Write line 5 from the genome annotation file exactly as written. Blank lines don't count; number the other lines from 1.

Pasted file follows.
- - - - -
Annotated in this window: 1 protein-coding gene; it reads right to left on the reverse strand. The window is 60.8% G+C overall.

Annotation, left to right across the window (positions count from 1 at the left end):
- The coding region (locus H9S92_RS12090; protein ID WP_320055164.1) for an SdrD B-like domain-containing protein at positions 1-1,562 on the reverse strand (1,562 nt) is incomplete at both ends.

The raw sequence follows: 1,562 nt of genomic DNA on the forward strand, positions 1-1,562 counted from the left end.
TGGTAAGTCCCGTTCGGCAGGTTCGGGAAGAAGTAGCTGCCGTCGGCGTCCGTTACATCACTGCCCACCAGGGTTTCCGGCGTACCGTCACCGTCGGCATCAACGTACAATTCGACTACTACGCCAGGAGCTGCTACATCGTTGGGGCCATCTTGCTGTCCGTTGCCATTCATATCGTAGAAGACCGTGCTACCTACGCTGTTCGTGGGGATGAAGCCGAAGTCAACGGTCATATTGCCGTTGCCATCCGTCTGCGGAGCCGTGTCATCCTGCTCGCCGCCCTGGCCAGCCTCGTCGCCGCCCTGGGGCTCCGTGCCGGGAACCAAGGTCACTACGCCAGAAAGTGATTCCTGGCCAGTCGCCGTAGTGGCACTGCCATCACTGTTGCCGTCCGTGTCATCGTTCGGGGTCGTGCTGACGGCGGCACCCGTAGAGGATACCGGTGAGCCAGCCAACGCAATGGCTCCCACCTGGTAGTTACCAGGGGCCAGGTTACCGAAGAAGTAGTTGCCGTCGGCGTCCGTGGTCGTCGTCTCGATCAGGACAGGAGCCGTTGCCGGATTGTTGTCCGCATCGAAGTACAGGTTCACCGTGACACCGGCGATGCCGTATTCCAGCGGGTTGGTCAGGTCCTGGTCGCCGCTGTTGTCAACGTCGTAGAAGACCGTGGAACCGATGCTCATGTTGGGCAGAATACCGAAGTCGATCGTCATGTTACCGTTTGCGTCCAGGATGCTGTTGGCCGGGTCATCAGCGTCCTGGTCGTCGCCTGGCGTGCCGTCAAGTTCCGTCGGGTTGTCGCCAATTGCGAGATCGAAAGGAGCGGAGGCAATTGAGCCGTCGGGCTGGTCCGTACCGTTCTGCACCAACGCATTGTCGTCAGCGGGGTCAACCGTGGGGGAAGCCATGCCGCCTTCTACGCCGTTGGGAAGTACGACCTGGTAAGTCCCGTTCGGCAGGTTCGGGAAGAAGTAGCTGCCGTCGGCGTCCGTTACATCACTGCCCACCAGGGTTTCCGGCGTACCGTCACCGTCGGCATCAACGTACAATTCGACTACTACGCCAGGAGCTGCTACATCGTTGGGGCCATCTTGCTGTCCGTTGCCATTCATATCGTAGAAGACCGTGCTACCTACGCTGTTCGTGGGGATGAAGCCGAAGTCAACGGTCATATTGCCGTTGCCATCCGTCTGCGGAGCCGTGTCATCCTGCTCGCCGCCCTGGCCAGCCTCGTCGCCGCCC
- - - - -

TGGTAAGTCCCGTTCGGCAGGTTCGGGAAGAAGTAGCTGCCGTCGGCGTCCGTTACATCACTGCCCACCAGGGTTTCCGGCGTACCGTCACCGTCGGCATCAACGTACAATTCGACTACTACGCCAGGAGCTGCTACATCGTTGGGGCCATCTTGCTGTCCGTTGCCATTCATATCGTAGAAGACCGTGCTACCTACGCTGTTCGTGGGGATGAAGCCGAAGTCAACGGTCATATTGCCGTTGCCATCCGTCTGCGGAGCCGTGTCATCCTGCTCGCCGCCCTGGCCAGCCTCGTCGCCGCCCTGGGGCTCCGTGCCGGGAACCAAGGTCACTACGCCAGAAAGTGATTCCTGGCCAGTCGCCGTAGTGGCACTGCCATCACTGTTGCCGTCCGTGTCATCGTTCGGGGTCGTGCTGACGGCGGCACCCGTAGAGGATACCGGTGAGCCAGCCAACGCAATGGCTCCCACCTGGTAGTTACCAGGGGCCAGGTTACCGAAGAAGTAGTTGCCGTCGGCGTCCGTGGTCGTCGTCTCGATCAGGACAGGAGCCGTTGCCGGATTGTTGTCCGCATCGAAGTACAGGTTCACCGTGACACCGGCGATGCCGTATTCCAGCGGGTTGGTCAGGTCCTGGTCGCCGCTGTTGTCAACGTCGTAGAAGACCGTGGAACCGATGCTCATGTTGGGCAGAATACCGAAGTCGATCGTCATGTTACCGTTTGCGTCCAGGATGCTGTTGGCCGGGTCATCAGCGTCCTGGTCGTCGCCTGGCGTGCCGTCAAGTTCCGTCGGGTTGTCGCCAATTGCGAGATCGAAAGGAGCGGAGGCAATTGAGCCGTCGGGCTGGTCCGTACCGTTCTGCACCAACGCATTGTCGTCAGCGGGGTCAACCGTGGGGGAAGCCATGCCGCCTTCTACGCCGTTGGGAAGTACGACCTGGTAAGTCCCGTTCGGCAGGTTCGGGAAGAAGTAGCTGCCGTCGGCGTCCGTTACATCACTGCCCACCAGGGTTTCCGGCGTACCGTCACCGTCGGCATCAACGTACAATTCGACTACTACGCCAGGAGCTGCTACATCGTTGGGGCCATCTTGCTGTCCGTTGCCATTCATATCGTAGAAGACCGTGCTACCTACGCTGTTCGTGGGGATGAAGCCGAAGTCAACGGTCATATTGCCGTTGCCATCCGTCTGCGGAGCCGTGTCATCCTGCTCGCCGCCCTGGCCAGCCTCGTCGCCGCCC